Friday, May 26, 2017

But We Have the Mind of Christ

Artwork by Jennifer Baird
The Christ we seek is within us,
In our inmost self,
Is our inmost self,
And yet infinitely transcends ourselves.
Christ himself is in us
as unknown and unseen.
We follow Him,
We find Him,
And then He must vanish,
And we must go along without Him at our side.
Why?
Because He is
even closer than that.
He is ourself.

~ Fr Thomas Merton, Trappist Monk

In the Christian tradition, illumination (also called enlightenment or awareness) is named, “being made in the Image of Christ.” The Apostle Paul called this having the Mind of Christ.

The title Christ is derived from the Greek term Khristós meaning "the anointed one." The symbolism of anointing in this sense is recognition of something spiritual, sacred and Godly. Khristós is also related to Keres, associated with anointing to purify or heal the body or rid the self of negative influence. Thus, as is the case in Paul’s writings, anointing can be understood as a state of mind (and body) in which both negative influences are dispelled and sacred Godliness is assumed; or in the context of re-ligare or reconnecting (the origin of the word, "religion"), to perceive with an illuminated or enlightened awareness. The notion of awakened mind or anointed perception was understood across sacred traditions preceding the first century. Thus, the Christ-mind may be called Buddha-nature (“buddha” literally means, “awakened one”) or bodhi in Buddhism or moksha in Hinduism. Enlightenment is the threshold of nondual awareness, a singular or ongoing perception of unified thought, in which subject and object are not opposites, but one and the same. Enlightened, nondual awareness reconciles opposites and is a benefit of contemplation.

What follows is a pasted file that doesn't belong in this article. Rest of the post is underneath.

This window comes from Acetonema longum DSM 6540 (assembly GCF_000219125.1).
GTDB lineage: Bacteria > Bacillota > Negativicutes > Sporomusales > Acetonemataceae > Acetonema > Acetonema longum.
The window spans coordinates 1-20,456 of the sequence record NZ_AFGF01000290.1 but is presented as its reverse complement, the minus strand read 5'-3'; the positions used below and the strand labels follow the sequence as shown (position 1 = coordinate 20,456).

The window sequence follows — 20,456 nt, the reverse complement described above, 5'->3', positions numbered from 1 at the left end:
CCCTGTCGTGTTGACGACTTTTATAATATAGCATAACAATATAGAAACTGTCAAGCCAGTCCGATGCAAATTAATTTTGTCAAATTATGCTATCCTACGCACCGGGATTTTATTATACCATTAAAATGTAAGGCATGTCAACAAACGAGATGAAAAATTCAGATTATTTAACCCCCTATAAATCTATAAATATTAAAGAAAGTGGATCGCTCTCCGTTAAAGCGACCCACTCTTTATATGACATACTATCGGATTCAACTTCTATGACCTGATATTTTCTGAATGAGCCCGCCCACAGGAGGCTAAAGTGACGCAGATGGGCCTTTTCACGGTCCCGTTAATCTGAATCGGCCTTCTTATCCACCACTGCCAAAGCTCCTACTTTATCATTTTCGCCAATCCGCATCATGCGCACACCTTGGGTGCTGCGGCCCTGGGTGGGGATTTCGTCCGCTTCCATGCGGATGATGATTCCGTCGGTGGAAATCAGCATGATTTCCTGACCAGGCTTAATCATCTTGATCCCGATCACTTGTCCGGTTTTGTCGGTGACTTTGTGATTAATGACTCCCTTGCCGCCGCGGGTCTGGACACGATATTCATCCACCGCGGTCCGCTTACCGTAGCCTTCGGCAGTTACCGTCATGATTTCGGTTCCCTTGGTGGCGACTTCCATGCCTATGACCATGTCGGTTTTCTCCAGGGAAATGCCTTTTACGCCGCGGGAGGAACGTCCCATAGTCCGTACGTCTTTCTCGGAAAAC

This enlightened/aware/Christ mind is one that thinks conceptually, intuits and feels with appropriate balance between the three. Richard of St Victor  (12th century mystic) wrote that humanity was given three sets of eyes: the eye of the flesh (for seeing without), the eye of reason (for thinking and judging) and the eye of true understanding (for creating wisdom by using seeing, thinking and intuiting simultaneously).[1] The third eye as enlightened consciousness is an ancient concept predating Christianity.[2] The New Testament authors use this language all the time, Let he who has eyes see. Let she who has ears hear. (Matthew 13:9-16; Mark 8:18, Revelation 7, 11, 17, 29, for example) Everyone has all three eyes, but we don’t all use them to their capacity. Contemplative practice (meditation) can cultivate the use of these in balance. 

for, "Who has known the mind of the Lord so as to instruct him?" But we have the mind of Christ. 1 Corinthians 2:16

May you quiet your thinking long enough to realize the amazing openness and expansiveness that lives within you; so that you may “see” with your third eye and that you may express yourself as an authentic “Imitation of Christ.”




[1] David Berreby, Us and Them: The Science of Identity (Chicago: University of Chicago Press, 2005). 
[2] Richard Cavendish, Man, Myth and Magic – Volume 19. (New York, NY: Marshall Cavendish, 1994), 2606.

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